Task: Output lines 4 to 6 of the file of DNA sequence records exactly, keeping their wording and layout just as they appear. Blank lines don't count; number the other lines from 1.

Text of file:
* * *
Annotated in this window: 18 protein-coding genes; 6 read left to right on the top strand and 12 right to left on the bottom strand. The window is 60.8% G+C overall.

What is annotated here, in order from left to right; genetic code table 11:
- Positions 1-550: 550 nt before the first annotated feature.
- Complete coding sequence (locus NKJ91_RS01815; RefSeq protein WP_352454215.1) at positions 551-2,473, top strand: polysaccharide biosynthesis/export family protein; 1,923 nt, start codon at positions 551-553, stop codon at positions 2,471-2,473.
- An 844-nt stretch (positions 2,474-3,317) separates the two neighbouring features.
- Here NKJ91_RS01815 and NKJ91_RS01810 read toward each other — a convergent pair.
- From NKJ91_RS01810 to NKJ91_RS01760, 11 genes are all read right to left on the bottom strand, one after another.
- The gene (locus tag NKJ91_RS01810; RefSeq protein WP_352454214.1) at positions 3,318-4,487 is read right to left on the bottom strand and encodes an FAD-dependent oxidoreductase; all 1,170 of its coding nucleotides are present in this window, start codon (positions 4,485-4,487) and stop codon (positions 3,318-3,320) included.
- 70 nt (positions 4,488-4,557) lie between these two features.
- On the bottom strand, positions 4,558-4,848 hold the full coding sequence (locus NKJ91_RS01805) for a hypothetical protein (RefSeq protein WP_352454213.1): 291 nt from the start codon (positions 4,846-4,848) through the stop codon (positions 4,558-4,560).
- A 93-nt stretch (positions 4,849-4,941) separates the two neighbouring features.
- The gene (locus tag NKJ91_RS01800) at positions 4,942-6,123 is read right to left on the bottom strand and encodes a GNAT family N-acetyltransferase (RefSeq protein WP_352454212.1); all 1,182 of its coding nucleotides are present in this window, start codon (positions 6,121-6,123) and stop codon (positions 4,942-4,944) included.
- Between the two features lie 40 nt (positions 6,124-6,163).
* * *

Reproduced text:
- Complete coding sequence (locus NKJ91_RS01815; RefSeq protein WP_352454215.1) at positions 551-2,473, top strand: polysaccharide biosynthesis/export family protein; 1,923 nt, start codon at positions 551-553, stop codon at positions 2,471-2,473.
- An 844-nt stretch (positions 2,474-3,317) separates the two neighbouring features.
- Here NKJ91_RS01815 and NKJ91_RS01810 read toward each other — a convergent pair.